Another disadvantage of the frequency-division approach is that the receiver would have to operate with several frequency offsets if several satellites were to be tracked simultaneously.

Figure 2. The specifications of the Glonass satellites will change with time.

GPS/Glonass Receivers

For surveying applications, most GPS receiver manufacturers have developed receivers that can receive signals from both the GPS and Glonass constellations. These are generally expensive dual-frequency receivers with a price range in the thousands of dollars. GPS, Galileo and Compass (the proposed Chinese GNSS) all want to have user receivers--not the expensive dual-frequency receivers--that can be used for navigation, search and rescue, 911 emergency and like applications, which is much easier to do with the CDMA signal structure. They can’t build a small, inexpensive receiver when each satellite has a different frequency.

Glonass-K and Other Improvements

The new generation of Glonass satellites, Glonass-K, is scheduled to be launched in late 2010. Like GPS launches, Glonass launches are notoriously delayed. Figure 1 on page 46 shows the different Glonass satellites in a Glonass modernization table. Figure 2 above shows Glonass specifications. At the present time, surveyors are observing Glonass and Glonass-M satellites.

The Glonass specifications shown in Figure 2 will change. The new M satellites now have improved atomic clocks. Additionally, there is a plan underway for the expansion of the ground control network including the establishment of new monitoring stations outside of Russia’s borders. The current Russian ground control segment can only handle 24 satellites, but they want to be able to handle a minimum of 30. (The GPS ground control network can handle 31 satellites and is also in the expansion phase.) One difference with Glonass-K will be an additional FDMA signal at the L3 frequency; for security reasons, the Russian authorities want to keep the FDMA signal structure on one frequency.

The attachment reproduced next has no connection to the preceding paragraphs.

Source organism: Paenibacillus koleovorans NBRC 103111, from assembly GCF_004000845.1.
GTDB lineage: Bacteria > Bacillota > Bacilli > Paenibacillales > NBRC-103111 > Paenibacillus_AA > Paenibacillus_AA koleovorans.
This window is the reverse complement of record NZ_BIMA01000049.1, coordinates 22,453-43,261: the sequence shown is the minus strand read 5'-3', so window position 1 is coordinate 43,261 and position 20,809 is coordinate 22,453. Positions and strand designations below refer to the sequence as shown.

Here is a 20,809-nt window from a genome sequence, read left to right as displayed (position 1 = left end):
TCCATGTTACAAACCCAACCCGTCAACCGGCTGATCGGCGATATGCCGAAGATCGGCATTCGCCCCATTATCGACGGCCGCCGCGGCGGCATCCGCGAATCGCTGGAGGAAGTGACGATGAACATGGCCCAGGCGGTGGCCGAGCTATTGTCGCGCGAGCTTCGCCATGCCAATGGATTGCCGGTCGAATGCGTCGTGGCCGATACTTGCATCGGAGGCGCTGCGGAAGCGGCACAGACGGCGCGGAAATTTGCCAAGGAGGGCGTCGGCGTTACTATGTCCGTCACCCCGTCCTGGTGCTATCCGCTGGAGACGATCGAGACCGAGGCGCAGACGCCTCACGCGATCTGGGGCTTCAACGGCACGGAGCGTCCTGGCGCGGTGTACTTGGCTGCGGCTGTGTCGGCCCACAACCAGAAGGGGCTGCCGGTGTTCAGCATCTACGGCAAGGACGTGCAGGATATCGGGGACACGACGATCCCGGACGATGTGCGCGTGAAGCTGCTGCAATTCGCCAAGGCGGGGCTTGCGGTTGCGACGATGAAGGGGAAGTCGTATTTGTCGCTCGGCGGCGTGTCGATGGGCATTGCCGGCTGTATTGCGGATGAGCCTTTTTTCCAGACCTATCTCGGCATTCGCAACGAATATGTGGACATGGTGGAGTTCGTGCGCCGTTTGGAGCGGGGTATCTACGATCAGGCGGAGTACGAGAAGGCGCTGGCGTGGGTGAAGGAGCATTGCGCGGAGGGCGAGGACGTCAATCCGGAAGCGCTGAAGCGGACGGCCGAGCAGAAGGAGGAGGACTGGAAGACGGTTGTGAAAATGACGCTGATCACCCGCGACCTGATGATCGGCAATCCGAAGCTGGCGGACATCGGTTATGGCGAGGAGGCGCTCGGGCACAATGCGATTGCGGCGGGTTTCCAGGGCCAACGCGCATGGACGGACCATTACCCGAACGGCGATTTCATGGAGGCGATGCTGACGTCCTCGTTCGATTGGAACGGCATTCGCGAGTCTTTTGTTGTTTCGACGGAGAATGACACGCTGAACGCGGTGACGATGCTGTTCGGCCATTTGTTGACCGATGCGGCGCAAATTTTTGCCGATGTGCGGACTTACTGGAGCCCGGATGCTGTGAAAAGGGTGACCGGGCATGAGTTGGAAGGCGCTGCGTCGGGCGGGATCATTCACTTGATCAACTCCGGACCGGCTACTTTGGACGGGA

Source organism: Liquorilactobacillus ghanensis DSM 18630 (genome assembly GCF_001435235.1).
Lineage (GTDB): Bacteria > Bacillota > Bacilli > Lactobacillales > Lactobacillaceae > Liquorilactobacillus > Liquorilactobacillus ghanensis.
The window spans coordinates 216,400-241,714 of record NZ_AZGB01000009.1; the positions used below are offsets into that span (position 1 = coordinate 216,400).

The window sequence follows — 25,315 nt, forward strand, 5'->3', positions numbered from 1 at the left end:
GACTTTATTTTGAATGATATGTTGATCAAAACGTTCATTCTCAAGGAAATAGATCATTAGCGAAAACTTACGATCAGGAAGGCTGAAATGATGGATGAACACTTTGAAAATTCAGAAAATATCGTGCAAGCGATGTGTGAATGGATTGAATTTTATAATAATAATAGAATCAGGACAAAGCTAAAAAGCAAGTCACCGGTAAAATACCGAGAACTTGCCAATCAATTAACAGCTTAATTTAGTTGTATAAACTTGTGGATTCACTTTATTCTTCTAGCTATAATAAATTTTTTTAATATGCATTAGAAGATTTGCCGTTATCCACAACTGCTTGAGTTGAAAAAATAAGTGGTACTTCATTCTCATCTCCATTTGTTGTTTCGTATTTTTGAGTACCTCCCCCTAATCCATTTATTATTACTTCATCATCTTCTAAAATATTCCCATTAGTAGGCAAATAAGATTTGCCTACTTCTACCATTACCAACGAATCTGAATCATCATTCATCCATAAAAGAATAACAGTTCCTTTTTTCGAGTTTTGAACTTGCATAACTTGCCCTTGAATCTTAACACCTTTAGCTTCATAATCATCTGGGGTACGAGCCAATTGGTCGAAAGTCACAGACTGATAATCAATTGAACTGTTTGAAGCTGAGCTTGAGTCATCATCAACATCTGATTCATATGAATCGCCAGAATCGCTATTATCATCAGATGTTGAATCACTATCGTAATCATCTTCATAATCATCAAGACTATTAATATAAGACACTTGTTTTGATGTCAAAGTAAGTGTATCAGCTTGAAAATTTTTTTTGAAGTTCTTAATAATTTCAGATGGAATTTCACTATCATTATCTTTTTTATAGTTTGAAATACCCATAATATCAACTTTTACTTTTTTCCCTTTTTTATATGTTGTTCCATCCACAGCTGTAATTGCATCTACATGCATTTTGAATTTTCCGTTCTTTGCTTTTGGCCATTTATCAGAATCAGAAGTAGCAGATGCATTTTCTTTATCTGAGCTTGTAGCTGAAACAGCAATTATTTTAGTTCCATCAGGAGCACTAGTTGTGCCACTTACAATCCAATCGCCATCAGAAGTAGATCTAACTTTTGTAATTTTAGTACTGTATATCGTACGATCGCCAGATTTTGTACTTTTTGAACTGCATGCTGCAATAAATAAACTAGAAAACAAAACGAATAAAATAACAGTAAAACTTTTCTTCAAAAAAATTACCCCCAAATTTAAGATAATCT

Future Signals

While Glonass has joined the 21st century, it isn’t yet up to par with GPS. If everything goes as planned, the United States will launch the first Block IIF satellite in the first half of 2009. Like Glonass-K, it will have a third frequency, but it will be a civil frequency named L5. Also, once launched, the modified Block IIR-M satellite will broadcast some test data on the L5 frequency (its scheduled launch in June 2008 didn’t occur). Even so, it will be years before there are enough satellites on orbit to make L5 useable. The same can be said for the L2C signal on the Block IIR-M satellites. But L2C will be available to users before L5.

I want to repeat that the lower clock rate on the Glonass civil signal is not a problem with survey-grade carrier-phase receivers. Russia admits that Glonass positioning and timing accuracy are currently about seven years behind that of GPS. And when they refer to positioning accuracy, they mean code point positioning accuracy. In surveying, we do relative positioning, not point positioning.


1- “Russia Approves CDMA Signals for Glonass, Discussing Common Signal Design,” Inside GNSS, April 28, 2008.

2- Global Positioning System: Theory and Applications. American Institute of Aeronautics and Astronautics Inc. Washington, D.C., 1996.